Short Ends and Leader

'The Face of Fu Manchu'/'The Vengeance of Fu Manchu'

Going insidious.

The Vengeance of Fu Manchu

Director: Jeremy Summers
Cast: Christopher Lee, Douglas Wilmer
Distributor: Warner Archive
Rated: Not rated
Year: 1967
USDVD release date: 2012-10-26

British writer Sax Rohmer created Fu Manchu and his daughter in a series of novels from just before WWI through the 1950s. They are culturally interesting inventions who, like other pop culture icons, have escaped their creators' hegemony and who were always ambiguous anyway. They might be seen as racist symbols of a "yellow peril," a Western fear of Chinese domination motivated by grudging acknowledgement of the alleged Other's qualities. However, the very brilliance of this enemy allows him to articulate the sort of anti-Western imperialist critiques and defense of Asian pride that the Occidental heroes wouldn't utter, much less the stereotypical comic-relief cooks and launderers found in other Western products of the era. The fact that his fierce offspring is a woman throws in a feminist angle, as together they embody the rage of multifarious oppressees.

As pulp characters, they recall the French criminal mastermind Fantomas, whose adventures were filmed by Louis Feuillade and others, and also Fritz Lang's films of evil genius Dr. Mabuse, or Germany's endless cycle of Edgar Wallace films in the 60s. The Face of Fu Manchu successfully evokes those fast, reckless, uncanny efforts, a continual shell game of mysterious invasions, kidnappings, escapes, secret passages, apparent killings and unkillings. Seemingly no development can't be reversed five minutes later. With such an agenda, the plot can't make too much sense and simply represents the eternal struggle of might opposites Fu Manchu (Christopher Lee) and Sir Dennis Nayland Smith (Nigel Geen), equal in giant stature and grim determination. Fu Manchu's atrocity of wiping out an English village (the fiend!) is answered by the counter-atrocity of Nayland Smith blowing up a Tibetan monastery!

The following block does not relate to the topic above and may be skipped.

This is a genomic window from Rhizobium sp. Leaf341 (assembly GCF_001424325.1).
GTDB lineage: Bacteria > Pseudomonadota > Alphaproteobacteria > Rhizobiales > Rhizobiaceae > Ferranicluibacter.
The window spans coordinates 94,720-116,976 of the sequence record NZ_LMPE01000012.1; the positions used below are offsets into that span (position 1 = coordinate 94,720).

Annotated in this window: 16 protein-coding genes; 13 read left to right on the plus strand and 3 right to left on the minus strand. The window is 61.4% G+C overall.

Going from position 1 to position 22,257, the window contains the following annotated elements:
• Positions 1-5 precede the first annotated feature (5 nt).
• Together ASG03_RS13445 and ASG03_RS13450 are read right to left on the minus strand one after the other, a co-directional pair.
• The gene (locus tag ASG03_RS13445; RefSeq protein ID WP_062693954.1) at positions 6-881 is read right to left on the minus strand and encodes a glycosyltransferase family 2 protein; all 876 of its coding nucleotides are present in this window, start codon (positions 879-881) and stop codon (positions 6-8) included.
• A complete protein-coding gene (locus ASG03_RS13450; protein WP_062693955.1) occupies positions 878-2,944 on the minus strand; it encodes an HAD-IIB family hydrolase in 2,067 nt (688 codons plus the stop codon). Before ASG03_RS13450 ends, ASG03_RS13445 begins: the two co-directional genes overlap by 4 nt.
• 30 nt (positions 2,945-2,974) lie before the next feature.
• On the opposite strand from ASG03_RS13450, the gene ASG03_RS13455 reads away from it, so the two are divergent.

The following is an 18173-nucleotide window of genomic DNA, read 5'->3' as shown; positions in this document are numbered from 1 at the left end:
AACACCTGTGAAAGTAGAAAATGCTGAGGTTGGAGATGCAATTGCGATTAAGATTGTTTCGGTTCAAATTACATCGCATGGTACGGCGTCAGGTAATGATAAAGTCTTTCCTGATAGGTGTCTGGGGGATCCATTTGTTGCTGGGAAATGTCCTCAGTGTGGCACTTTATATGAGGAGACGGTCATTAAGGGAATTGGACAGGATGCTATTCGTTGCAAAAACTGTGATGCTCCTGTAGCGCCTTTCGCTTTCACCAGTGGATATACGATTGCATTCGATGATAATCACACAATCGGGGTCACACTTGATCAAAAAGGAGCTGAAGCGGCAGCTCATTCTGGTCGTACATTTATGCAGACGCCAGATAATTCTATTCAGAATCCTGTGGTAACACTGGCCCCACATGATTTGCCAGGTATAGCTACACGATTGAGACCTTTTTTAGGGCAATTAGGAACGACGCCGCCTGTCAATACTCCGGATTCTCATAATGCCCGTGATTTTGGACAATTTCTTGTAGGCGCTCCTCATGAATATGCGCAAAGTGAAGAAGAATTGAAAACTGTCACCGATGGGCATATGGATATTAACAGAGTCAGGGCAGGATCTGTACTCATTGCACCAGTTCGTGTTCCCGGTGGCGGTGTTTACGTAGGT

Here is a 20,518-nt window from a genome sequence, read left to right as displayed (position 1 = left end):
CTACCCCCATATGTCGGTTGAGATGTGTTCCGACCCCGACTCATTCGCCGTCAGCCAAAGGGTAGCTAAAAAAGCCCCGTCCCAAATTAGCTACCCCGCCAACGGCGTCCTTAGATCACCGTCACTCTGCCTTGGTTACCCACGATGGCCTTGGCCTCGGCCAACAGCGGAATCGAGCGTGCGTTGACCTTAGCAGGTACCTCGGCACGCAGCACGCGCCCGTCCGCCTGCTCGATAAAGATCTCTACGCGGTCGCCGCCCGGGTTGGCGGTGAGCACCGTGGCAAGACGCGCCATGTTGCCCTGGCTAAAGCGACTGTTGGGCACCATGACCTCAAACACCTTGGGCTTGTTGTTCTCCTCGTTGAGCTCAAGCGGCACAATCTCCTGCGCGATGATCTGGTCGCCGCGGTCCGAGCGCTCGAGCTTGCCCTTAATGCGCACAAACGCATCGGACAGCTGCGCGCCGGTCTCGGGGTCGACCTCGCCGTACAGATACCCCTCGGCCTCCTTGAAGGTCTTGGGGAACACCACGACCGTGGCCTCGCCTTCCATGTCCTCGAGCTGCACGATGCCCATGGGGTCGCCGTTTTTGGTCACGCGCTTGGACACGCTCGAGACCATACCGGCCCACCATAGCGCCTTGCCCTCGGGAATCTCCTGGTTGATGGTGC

Alas, what a falling-off is there by The Vengeance of Fu Manchu. Not only is the script slow and dull, marked by endlessly expository scenes in which every point is explained many times, but the setting up and editing of shots is clumsy and pointless. This is clear in the first scene, where Fu and his daughter (Tsai Chin, now clearly an accessory) execute some uppity lackeys. This ought to be a setpiece of grotesque thrills, but every death is mediocre in concept and clumsy in execution (as it were). Virtually every instance of action is botched by a tendency to cut away whenever something might be happening. This is partly a convention of censorship but mostly a shortcut around production value, and it becomes a pathological tic.

This time, Fu Manchu does little but manage a plot to replace Nayland Smith (now played by the more boring Douglas Wilmer) with a zombified double who's hardly less exciting; this execute-a-double schtick is a tedious retread of an off-handed idea from Face. As a dubious plus, Maria Rohm's gratuitous character sings a couple of brassy cabaret songs.

These English-German co-productions are the first and third films in a series of five produced by Harry Alan Towers from 1965 to 1969. Face is shot mostly in Ireland, while Vengeance shoots some scenes at Hong Kong's Shaw Brothers Studio, so both look reasonably handsome. They're now available on demand from Warner Archives, but we fancy Face will face greater demand than Vengeance, and let that be the Vengeance of Face, or perhaps the Face of Vengeance.


Cover down, pray through: Bob Dylan's underrated, misunderstood "gospel years" are meticulously examined in this welcome new installment of his Bootleg series.